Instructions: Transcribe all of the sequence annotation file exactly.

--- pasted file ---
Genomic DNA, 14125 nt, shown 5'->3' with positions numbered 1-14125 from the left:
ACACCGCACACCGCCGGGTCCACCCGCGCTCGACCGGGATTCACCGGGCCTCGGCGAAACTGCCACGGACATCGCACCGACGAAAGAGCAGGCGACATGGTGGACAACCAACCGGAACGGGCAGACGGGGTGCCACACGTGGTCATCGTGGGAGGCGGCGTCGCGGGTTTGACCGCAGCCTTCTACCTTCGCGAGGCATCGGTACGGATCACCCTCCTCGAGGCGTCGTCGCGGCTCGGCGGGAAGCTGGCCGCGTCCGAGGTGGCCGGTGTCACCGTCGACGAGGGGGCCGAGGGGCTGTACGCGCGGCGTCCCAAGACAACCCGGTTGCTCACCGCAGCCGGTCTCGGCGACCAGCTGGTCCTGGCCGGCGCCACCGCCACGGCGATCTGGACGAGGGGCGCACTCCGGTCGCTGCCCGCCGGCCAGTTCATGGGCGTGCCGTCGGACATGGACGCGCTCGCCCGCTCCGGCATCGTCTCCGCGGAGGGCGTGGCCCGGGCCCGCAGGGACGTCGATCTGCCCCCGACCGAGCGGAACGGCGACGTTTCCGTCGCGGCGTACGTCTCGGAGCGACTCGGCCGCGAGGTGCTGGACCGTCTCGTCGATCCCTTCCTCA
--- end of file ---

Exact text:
Genomic DNA, 14125 nt, shown 5'->3' with positions numbered 1-14125 from the left:
ACACCGCACACCGCCGGGTCCACCCGCGCTCGACCGGGATTCACCGGGCCTCGGCGAAACTGCCACGGACATCGCACCGACGAAAGAGCAGGCGACATGGTGGACAACCAACCGGAACGGGCAGACGGGGTGCCACACGTGGTCATCGTGGGAGGCGGCGTCGCGGGTTTGACCGCAGCCTTCTACCTTCGCGAGGCATCGGTACGGATCACCCTCCTCGAGGCGTCGTCGCGGCTCGGCGGGAAGCTGGCCGCGTCCGAGGTGGCCGGTGTCACCGTCGACGAGGGGGCCGAGGGGCTGTACGCGCGGCGTCCCAAGACAACCCGGTTGCTCACCGCAGCCGGTCTCGGCGACCAGCTGGTCCTGGCCGGCGCCACCGCCACGGCGATCTGGACGAGGGGCGCACTCCGGTCGCTGCCCGCCGGCCAGTTCATGGGCGTGCCGTCGGACATGGACGCGCTCGCCCGCTCCGGCATCGTCTCCGCGGAGGGCGTGGCCCGGGCCCGCAGGGACGTCGATCTGCCCCCGACCGAGCGGAACGGCGACGTTTCCGTCGCGGCGTACGTCTCGGAGCGACTCGGCCGCGAGGTGCTGGACCGTCTCGTCGATCCCTTCCTCA